Linking, learning, laughing & the like

August 3, 2016


“The true business of people should be to go back to school,” wrote the great architect Buckminster Fuller, “and think about whatever it was they were thinking about before somebody came along and told them they had to earn a living.”

The irony is, that people need go about the business of learning, because things are changing:

1. In the future, people will have shorter and more careers, and they will do more part time work and volunteer work.
2. More people will work independently in small businesses where they contract out their services to larger organizations.
3. More workers, especially women, will work from their homes.

With the move toward more self-employment and more work from the home and away from the organization, comes more choice and more responsibility, for both worker and employer. Individuals will have more freedom to shape work to fit the way they want to live instead of fitting life into a work schedule.

But they also will have the freedom to do poor quality work, by cheating or by laziness. The organization will have more flexibility but can abuse that flexibility by exploiting the outsider, tightening its conditions, and reducing the rewards. How important it will be that employees and employers can engage in trust confidence, finding ways and means to  talk.

I expect I will also have to work longer; the social philosopher Charles Handy explained we are likely to have three phases of work life:
1. Our main career, where we make our money (I am grateful to have been a CEO)
2. Our passion career, were we enjoy our work (I love teaching and coaching)
3. Our retirement supplement work (our pensions simply won’t be big enough to support our long lives).

I am hoping the Community Hub will help me explores the way in which the world of work is changing and what the thoughtful individual’s choices and responsibilities should be. I a looking forward to having ‘Good Conversations’.


‘Keep it hup, two three four…’

July 9, 2016


So said Colonel Hathi (of Jungle Book fame) ….on the march with his community or herd …….It has been a joy to observe over the last few months, the community program has begun to become established, in particular there are now four ‘Peer Support Groups’ running whereby women, particularly those who are having to keep a family and a job, career or business running, come together in facilitated group to lead and support each other.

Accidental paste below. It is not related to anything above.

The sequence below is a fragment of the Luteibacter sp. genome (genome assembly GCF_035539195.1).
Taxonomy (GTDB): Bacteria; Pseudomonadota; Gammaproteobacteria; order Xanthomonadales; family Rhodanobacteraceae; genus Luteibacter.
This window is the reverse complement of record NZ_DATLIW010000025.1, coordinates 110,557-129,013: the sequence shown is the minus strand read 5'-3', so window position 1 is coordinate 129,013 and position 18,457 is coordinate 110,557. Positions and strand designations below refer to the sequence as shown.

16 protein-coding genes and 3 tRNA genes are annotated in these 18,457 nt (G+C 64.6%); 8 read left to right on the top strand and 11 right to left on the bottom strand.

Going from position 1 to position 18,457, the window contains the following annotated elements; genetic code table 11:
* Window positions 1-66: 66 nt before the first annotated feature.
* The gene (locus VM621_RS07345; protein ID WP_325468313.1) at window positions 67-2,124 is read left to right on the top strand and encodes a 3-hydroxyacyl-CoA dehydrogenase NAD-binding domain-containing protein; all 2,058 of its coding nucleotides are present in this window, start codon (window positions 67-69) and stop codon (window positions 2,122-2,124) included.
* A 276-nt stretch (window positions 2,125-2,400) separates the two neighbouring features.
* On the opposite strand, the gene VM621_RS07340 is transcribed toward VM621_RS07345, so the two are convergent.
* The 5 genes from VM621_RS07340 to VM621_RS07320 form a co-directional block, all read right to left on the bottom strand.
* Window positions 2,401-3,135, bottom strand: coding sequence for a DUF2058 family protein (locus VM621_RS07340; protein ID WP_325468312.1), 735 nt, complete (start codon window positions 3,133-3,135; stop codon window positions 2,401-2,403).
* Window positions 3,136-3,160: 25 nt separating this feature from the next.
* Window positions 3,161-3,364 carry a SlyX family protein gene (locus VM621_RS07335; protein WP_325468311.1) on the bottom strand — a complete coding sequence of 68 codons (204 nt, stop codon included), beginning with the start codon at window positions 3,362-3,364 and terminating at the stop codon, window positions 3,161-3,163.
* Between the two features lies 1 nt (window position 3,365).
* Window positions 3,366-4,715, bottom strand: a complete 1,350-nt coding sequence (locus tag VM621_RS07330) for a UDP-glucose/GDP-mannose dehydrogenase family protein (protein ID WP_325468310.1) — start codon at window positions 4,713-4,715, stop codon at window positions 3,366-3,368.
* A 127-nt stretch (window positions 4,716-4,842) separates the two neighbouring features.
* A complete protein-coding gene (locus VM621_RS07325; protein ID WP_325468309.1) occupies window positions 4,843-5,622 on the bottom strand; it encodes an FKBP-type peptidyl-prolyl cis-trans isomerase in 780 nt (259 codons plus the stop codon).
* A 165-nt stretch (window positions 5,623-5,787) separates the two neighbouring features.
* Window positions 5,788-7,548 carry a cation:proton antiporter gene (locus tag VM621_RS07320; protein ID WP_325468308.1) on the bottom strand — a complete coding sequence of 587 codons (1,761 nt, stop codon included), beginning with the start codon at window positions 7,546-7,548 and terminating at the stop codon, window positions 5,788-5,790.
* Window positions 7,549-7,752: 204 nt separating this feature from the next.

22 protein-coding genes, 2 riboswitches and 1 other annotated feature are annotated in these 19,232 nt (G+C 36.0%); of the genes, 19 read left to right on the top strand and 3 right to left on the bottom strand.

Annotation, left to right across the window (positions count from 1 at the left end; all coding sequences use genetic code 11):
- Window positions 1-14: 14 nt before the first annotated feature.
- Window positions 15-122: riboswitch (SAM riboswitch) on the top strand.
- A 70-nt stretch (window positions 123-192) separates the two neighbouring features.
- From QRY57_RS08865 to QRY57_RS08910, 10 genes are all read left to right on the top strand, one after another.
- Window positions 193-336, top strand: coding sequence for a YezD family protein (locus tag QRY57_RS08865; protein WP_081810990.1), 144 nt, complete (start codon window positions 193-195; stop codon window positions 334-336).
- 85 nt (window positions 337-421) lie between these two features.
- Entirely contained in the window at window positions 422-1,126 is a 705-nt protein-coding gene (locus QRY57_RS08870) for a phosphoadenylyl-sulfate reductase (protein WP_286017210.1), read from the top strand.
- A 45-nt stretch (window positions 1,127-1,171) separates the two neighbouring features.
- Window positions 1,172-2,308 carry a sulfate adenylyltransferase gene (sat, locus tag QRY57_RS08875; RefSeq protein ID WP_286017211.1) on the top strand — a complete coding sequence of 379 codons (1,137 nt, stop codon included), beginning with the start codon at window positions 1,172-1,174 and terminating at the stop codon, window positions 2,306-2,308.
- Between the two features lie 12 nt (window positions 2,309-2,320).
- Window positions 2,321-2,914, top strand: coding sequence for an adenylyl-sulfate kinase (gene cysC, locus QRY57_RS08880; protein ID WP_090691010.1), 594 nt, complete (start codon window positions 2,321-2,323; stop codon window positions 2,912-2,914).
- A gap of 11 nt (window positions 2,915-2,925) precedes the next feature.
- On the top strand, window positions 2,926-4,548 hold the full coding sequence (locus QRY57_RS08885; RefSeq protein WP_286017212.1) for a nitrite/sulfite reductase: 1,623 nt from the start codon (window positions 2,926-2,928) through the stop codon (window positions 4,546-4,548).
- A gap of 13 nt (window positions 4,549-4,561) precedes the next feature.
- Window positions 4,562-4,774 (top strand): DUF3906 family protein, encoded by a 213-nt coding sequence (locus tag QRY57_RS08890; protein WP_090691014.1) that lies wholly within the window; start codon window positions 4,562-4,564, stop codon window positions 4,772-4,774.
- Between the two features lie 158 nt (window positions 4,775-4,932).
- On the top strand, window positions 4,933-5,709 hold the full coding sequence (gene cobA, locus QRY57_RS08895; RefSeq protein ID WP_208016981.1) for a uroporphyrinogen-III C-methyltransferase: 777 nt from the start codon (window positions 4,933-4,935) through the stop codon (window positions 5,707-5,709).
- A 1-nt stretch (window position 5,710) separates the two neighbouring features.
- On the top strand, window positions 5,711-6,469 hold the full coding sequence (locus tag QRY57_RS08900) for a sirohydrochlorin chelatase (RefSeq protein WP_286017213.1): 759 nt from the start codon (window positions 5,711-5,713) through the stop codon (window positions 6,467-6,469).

What I have witnessed is groups of individuals, often temporarily lacking in confidence or skills sharing what they know and feel, in a calm and gentle manner and in the process developing personal resilience for the future. The striking personal realisation has been how a sense of interdependence in the group leads to greater sense of independence and confidence outside of it.

That is of particular interest to me, being engaged in action research on how the simple and practical Human Given’s (HG) approach (See to leading a calm life, getting clear thinking and developing new skills.

The peer support group meets a number of human needs identified by the HG approach; for belonging to community, for status and to be able to give and receive attention. And more! As the group develops it also begins to provide a secure and safe base, which for some of us that may have felt lonely or vulnerable, can make a big difference to how confidently we can approach life’s challenges, with more resilience.